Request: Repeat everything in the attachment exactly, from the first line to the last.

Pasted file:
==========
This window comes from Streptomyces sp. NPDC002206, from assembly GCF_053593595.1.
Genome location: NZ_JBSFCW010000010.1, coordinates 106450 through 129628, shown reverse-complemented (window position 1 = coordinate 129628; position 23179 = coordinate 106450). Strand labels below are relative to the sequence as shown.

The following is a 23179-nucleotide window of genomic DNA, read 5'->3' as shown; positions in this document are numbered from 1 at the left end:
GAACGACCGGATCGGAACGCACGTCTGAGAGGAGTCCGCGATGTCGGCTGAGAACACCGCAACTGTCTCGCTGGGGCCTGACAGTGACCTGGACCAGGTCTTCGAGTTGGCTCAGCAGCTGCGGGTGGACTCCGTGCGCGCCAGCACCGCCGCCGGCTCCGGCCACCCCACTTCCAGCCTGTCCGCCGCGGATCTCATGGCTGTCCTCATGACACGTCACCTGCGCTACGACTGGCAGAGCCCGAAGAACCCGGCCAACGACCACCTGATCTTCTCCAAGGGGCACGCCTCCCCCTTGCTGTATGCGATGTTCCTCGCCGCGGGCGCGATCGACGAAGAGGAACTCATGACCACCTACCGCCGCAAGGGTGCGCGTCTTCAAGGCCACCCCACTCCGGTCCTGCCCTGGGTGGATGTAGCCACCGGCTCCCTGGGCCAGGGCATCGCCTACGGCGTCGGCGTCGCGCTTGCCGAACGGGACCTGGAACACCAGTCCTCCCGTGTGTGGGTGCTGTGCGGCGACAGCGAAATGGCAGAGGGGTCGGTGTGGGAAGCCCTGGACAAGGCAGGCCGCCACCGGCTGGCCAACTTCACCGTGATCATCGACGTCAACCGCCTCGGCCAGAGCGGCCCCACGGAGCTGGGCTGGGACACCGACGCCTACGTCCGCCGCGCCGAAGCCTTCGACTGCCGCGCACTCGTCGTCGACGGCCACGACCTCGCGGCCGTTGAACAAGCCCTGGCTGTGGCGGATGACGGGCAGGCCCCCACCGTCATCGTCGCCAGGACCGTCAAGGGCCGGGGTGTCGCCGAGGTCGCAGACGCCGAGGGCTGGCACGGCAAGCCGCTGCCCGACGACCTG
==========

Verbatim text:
This window comes from Streptomyces sp. NPDC002206, from assembly GCF_053593595.1.
Genome location: NZ_JBSFCW010000010.1, coordinates 106450 through 129628, shown reverse-complemented (window position 1 = coordinate 129628; position 23179 = coordinate 106450). Strand labels below are relative to the sequence as shown.

The following is a 23179-nucleotide window of genomic DNA, read 5'->3' as shown; positions in this document are numbered from 1 at the left end:
GAACGACCGGATCGGAACGCACGTCTGAGAGGAGTCCGCGATGTCGGCTGAGAACACCGCAACTGTCTCGCTGGGGCCTGACAGTGACCTGGACCAGGTCTTCGAGTTGGCTCAGCAGCTGCGGGTGGACTCCGTGCGCGCCAGCACCGCCGCCGGCTCCGGCCACCCCACTTCCAGCCTGTCCGCCGCGGATCTCATGGCTGTCCTCATGACACGTCACCTGCGCTACGACTGGCAGAGCCCGAAGAACCCGGCCAACGACCACCTGATCTTCTCCAAGGGGCACGCCTCCCCCTTGCTGTATGCGATGTTCCTCGCCGCGGGCGCGATCGACGAAGAGGAACTCATGACCACCTACCGCCGCAAGGGTGCGCGTCTTCAAGGCCACCCCACTCCGGTCCTGCCCTGGGTGGATGTAGCCACCGGCTCCCTGGGCCAGGGCATCGCCTACGGCGTCGGCGTCGCGCTTGCCGAACGGGACCTGGAACACCAGTCCTCCCGTGTGTGGGTGCTGTGCGGCGACAGCGAAATGGCAGAGGGGTCGGTGTGGGAAGCCCTGGACAAGGCAGGCCGCCACCGGCTGGCCAACTTCACCGTGATCATCGACGTCAACCGCCTCGGCCAGAGCGGCCCCACGGAGCTGGGCTGGGACACCGACGCCTACGTCCGCCGCGCCGAAGCCTTCGACTGCCGCGCACTCGTCGTCGACGGCCACGACCTCGCGGCCGTTGAACAAGCCCTGGCTGTGGCGGATGACGGGCAGGCCCCCACCGTCATCGTCGCCAGGACCGTCAAGGGCCGGGGTGTCGCCGAGGTCGCAGACGCCGAGGGCTGGCACGGCAAGCCGCTGCCCGACGACCTG